Blogging Breather: Tokay Gecko Chiang Mai Thailand

  March 8, 2018 travel posts 🕑 3 minutes read

Tokay Gecko in Chiang Mai, Thailand. First sighting of the season.


FU Lizard?


I don’t think so.


Frankly, I’m offended.


Why would a Guardian of the House get labeled as the FU Lizard?


In truth; the Tokay gecko I saw on the roof last night – for the first time during our current trip – belts out a loud, fascinating call. Thought Tokay calls were bird calls for 2 years in Southeast Asia before getting the 411. Seriously. I’d hear a bizarre, but melodic call throughout the night. 8 PM. 2 AM. The Witching Hour. I had no clue in hell what creature uttered such calls. I figured it for a jungle bird. Whatever that means.


People call these guys the FU Lizard because the sound and tempo of its call sounds a bit like the potty-mouffed, salty language, foul salute.


You guessed it guys. This post is another blogging breather, showing you the other side of Blogging From Paradise.


Tokay Gecko


Eyes like Satan’s Little Helper.


Dinosaur like bright red dots on its scales.


A pit bull head.


Jaws of death.


Lightning fast scampering, sounding not unlike an elephant break dancing on the roof.


See those cute, sticky feet? Tokays have nature’s glue on those suckers, sprinting upside down on walls at alarming speed.


The Tokay is the Guardian of the Home in Thailand.


These large lizards – that grow up to 13 inches – are a familiar site in Southeast Asia. Kelli and I have seen ’em in every Southeast Asian land. Especially because these guys are the rare large creature preferring to live inside of homes. Or within roofs.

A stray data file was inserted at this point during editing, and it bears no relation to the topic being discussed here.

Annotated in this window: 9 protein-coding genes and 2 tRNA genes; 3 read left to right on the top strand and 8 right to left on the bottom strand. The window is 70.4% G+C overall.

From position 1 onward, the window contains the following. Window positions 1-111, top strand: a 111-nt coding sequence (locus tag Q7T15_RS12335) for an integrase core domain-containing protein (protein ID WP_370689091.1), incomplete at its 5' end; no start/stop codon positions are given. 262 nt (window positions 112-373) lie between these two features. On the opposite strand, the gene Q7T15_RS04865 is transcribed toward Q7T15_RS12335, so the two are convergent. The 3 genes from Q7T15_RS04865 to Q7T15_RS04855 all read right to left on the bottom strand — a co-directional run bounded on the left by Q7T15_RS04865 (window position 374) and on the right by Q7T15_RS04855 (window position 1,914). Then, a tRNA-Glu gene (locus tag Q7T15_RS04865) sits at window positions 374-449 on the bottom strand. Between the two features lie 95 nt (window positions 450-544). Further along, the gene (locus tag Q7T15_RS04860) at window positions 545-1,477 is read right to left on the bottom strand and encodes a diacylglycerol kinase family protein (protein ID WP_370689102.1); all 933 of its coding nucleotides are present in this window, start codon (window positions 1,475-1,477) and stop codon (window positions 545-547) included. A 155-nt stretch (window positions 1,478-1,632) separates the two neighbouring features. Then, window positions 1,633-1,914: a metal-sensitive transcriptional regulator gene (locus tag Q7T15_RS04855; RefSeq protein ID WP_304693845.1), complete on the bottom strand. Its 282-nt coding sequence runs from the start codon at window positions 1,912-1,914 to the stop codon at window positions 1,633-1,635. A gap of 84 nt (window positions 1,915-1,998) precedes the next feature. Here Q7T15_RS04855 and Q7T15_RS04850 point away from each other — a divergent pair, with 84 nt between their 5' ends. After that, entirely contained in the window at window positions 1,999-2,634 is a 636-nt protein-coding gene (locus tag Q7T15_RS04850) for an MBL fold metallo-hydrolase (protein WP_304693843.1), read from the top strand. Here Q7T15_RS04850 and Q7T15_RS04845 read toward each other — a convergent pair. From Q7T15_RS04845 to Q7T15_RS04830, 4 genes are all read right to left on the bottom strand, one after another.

Last night I heard a loud bang on the roof here in Chiang Mai, Thailand. Either a snake, rat or our beloved Tokay. I hadn’t seem the chap – or chapette – for the first 5 weeks here but heard said chap/chapette call frequently over the past week.


I grabbed the camera, turned on the flash and snapped this featured image before a mini thunderstorm blew through. Said storm being the first few drops of rain in many months.


Oh yeah; the Guardian thing.


Tokays are ferocious predators. I liken these lizards to being little crocodiles, eating virtually anything around its size or smaller.


I have even seen videos and images of Tokays smashing, killing and eating huge, vicious Scolopendra centipedes like the one I evicted from this very house last year.


The House Crocs eat:


  • roaches
  • centipedes
  • scorpions
  • spiders
  • moths
  • pretty much anything not tied down or bigger than themselves


Travelers often note after going to bed with one eye open due to large spiders being afoot, how on waking, a few spider legs are all that’s left of the sucker. Tokays are no joke.


Thai consider it good luck to have a Tokay gecko in the home. So do I. Considering the venomous insects and big moths demolished by these big lizards, I’d nod in agreement.


Some TG’s casually waltz inside of homes. Dem’s good eats by fluorescent lights. Moths. Bugs. I recall a Tokay feeding frenzy in 2012. Kelli and I mistakenly left the door open in Bali after the first heavy rains of monsoon season. Thousands of winged termites flooded the home. Tokay feeding binge. High protein. Me swinging around a broom to find a path through the room. Kelli a wee bit upset.


Have you ever seen a Tokay gecko during your Southeast Asian travels?


Feel free to share pictures in the comments section below.


Are you scared of these hefty chaps?


Or do you love Tokays?

  1. Rhonda Albom says:
    at 7:20 am

    Hi Ryan. I think the house gecko is awesome. I’d expect lots of entertainment watching the gecko going after all the creepy crawlies but it sounds like they prefer to do their eating in private. Too bad, I like to see the native wildlife in action.

    • Ryan Biddulph says:
      at 12:00 am

      I have only seen these guys feast once; a winged termite frenzy in Bali. Save that, totally private eaters Rhonda.